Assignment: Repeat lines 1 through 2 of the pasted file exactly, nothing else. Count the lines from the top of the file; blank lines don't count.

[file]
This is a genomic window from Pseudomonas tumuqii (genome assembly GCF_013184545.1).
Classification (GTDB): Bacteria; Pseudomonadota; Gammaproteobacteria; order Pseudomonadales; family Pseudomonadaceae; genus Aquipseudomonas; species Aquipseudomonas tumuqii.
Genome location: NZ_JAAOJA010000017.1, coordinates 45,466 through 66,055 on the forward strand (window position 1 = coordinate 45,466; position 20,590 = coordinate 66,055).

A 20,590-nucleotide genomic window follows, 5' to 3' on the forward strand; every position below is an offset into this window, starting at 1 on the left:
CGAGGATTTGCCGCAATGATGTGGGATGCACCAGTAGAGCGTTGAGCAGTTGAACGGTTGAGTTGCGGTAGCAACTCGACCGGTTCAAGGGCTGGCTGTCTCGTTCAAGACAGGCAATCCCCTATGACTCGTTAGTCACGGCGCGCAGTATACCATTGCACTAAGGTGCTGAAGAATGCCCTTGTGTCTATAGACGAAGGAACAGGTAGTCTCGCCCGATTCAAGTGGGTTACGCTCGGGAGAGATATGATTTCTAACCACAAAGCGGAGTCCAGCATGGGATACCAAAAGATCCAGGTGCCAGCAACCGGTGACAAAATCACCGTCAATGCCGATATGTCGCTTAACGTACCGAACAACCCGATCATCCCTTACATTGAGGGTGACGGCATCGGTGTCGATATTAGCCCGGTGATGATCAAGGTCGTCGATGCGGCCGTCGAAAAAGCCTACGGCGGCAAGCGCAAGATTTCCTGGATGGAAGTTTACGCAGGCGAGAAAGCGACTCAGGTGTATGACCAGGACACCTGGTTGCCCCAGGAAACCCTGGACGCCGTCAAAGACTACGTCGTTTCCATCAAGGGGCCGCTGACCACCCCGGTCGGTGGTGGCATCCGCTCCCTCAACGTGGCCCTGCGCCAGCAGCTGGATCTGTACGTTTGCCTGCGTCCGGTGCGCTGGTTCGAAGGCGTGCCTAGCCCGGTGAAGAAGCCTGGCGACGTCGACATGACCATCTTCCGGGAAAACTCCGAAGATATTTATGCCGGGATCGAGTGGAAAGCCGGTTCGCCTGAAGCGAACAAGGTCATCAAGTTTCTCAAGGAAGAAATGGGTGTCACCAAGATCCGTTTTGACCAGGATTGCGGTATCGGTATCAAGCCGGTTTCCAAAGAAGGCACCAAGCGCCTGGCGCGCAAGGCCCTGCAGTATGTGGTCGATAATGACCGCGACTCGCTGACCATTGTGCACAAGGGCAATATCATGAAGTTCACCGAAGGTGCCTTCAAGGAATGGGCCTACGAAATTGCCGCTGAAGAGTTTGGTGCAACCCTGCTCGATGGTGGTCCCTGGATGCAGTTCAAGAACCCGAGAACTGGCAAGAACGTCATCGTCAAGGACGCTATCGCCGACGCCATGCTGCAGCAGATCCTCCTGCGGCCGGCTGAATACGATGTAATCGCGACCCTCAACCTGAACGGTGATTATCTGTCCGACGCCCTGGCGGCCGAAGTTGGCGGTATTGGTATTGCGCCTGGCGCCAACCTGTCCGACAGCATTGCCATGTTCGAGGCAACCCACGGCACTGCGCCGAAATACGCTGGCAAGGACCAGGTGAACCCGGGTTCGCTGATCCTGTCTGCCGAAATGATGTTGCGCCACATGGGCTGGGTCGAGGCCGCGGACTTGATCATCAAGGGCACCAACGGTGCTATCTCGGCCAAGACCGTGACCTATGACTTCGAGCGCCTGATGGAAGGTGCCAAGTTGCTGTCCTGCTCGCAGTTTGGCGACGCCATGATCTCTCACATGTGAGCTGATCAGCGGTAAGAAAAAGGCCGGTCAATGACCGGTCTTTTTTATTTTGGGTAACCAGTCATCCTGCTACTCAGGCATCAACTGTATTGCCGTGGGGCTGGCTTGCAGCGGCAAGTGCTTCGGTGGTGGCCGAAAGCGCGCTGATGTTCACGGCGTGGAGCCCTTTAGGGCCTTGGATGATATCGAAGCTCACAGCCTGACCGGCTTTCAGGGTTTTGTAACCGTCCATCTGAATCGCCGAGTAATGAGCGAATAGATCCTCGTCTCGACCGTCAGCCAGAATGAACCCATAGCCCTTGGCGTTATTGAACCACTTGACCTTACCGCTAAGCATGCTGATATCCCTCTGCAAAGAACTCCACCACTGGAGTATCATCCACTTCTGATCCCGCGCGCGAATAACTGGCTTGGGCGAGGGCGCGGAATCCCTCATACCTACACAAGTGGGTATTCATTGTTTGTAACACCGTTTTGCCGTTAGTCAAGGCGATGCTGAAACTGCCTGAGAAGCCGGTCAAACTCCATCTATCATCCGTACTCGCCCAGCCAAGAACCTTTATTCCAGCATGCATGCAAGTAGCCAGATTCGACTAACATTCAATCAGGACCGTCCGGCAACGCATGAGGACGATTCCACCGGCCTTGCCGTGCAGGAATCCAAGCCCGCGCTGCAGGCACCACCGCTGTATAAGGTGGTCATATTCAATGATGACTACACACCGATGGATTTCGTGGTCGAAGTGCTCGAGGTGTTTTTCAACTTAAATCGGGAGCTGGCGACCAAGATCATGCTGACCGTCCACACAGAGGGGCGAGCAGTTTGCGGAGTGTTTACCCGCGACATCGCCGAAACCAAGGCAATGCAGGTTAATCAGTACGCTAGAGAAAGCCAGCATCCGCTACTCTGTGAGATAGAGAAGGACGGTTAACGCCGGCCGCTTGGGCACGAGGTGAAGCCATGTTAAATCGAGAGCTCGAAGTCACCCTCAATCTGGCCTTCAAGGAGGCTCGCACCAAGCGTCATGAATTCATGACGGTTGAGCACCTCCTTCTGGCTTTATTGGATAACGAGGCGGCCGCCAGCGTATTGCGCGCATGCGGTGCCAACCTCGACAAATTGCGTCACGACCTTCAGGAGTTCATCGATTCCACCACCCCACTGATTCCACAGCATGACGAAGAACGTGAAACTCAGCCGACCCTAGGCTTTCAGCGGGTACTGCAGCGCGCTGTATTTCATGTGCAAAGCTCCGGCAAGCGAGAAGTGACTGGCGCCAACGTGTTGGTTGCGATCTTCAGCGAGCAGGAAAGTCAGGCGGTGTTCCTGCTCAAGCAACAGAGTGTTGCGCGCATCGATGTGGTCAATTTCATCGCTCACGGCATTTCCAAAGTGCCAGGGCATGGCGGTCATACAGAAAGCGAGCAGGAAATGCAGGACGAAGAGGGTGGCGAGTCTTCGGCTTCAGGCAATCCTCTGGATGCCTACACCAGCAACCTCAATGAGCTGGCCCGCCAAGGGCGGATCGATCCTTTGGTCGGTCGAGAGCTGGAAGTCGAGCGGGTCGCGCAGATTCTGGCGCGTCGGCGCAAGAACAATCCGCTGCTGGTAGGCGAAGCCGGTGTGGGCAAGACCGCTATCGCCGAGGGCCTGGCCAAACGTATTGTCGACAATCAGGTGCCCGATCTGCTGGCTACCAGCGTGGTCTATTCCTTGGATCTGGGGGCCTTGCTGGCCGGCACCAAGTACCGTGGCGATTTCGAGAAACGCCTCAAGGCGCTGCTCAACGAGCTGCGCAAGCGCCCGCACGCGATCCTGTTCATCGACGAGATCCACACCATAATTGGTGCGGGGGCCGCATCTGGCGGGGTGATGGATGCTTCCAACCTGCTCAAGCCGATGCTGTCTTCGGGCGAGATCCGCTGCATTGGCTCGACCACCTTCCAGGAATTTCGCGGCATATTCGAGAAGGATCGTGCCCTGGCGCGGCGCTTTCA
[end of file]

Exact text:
This is a genomic window from Pseudomonas tumuqii (genome assembly GCF_013184545.1).
Classification (GTDB): Bacteria; Pseudomonadota; Gammaproteobacteria; order Pseudomonadales; family Pseudomonadaceae; genus Aquipseudomonas; species Aquipseudomonas tumuqii.